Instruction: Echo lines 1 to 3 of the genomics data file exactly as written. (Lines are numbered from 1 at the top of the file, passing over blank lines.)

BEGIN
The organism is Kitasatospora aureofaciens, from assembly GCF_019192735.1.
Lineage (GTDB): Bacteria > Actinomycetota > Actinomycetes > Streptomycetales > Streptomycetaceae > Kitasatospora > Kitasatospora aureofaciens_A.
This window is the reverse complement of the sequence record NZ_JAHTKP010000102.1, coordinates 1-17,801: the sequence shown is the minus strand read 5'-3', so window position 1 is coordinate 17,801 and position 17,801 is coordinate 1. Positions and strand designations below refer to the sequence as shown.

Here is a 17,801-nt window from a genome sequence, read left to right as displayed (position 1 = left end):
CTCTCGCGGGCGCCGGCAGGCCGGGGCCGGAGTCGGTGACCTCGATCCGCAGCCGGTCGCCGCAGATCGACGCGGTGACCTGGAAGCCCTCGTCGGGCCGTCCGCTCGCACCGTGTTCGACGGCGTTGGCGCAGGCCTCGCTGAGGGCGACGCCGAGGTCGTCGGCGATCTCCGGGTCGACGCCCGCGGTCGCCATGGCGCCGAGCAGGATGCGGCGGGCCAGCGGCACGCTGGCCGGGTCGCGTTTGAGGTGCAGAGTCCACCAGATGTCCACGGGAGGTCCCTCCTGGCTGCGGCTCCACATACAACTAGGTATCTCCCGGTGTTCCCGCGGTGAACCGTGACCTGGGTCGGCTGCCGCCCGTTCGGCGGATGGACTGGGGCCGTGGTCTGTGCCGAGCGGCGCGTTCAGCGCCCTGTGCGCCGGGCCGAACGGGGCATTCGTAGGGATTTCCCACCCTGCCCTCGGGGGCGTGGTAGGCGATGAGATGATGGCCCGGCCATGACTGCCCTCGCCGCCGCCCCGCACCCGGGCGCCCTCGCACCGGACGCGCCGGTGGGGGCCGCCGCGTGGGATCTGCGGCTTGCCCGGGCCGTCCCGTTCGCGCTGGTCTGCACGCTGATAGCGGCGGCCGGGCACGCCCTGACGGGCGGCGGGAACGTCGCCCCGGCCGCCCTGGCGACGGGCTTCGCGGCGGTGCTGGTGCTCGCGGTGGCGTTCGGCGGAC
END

The organism is Kitasatospora aureofaciens, from assembly GCF_019192735.1.
Lineage (GTDB): Bacteria > Actinomycetota > Actinomycetes > Streptomycetales > Streptomycetaceae > Kitasatospora > Kitasatospora aureofaciens_A.
This window is the reverse complement of the sequence record NZ_JAHTKP010000102.1, coordinates 1-17,801: the sequence shown is the minus strand read 5'-3', so window position 1 is coordinate 17,801 and position 17,801 is coordinate 1. Positions and strand designations below refer to the sequence as shown.